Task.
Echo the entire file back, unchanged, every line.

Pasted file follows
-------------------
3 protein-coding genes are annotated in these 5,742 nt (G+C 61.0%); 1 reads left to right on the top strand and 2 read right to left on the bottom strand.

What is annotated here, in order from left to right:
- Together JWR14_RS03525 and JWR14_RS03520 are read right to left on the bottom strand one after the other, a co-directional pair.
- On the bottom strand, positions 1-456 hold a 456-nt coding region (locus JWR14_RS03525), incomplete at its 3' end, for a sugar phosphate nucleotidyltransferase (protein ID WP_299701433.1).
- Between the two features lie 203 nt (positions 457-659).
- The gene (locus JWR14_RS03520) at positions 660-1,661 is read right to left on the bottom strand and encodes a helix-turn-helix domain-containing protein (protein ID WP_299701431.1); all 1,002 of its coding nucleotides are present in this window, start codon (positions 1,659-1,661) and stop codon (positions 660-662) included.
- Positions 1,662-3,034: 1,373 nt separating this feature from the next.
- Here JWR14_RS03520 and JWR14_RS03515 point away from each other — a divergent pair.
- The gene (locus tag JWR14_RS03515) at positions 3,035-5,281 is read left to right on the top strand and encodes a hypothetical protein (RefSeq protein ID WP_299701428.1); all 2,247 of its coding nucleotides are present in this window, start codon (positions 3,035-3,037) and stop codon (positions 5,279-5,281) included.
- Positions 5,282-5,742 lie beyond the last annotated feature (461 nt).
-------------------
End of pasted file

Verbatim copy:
3 protein-coding genes are annotated in these 5,742 nt (G+C 61.0%); 1 reads left to right on the top strand and 2 read right to left on the bottom strand.

What is annotated here, in order from left to right:
- Together JWR14_RS03525 and JWR14_RS03520 are read right to left on the bottom strand one after the other, a co-directional pair.
- On the bottom strand, positions 1-456 hold a 456-nt coding region (locus JWR14_RS03525), incomplete at its 3' end, for a sugar phosphate nucleotidyltransferase (protein ID WP_299701433.1).
- Between the two features lie 203 nt (positions 457-659).
- The gene (locus JWR14_RS03520) at positions 660-1,661 is read right to left on the bottom strand and encodes a helix-turn-helix domain-containing protein (protein ID WP_299701431.1); all 1,002 of its coding nucleotides are present in this window, start codon (positions 1,659-1,661) and stop codon (positions 660-662) included.
- Positions 1,662-3,034: 1,373 nt separating this feature from the next.
- Here JWR14_RS03520 and JWR14_RS03515 point away from each other — a divergent pair.
- The gene (locus tag JWR14_RS03515) at positions 3,035-5,281 is read left to right on the top strand and encodes a hypothetical protein (RefSeq protein ID WP_299701428.1); all 2,247 of its coding nucleotides are present in this window, start codon (positions 3,035-3,037) and stop codon (positions 5,279-5,281) included.
- Positions 5,282-5,742 lie beyond the last annotated feature (461 nt).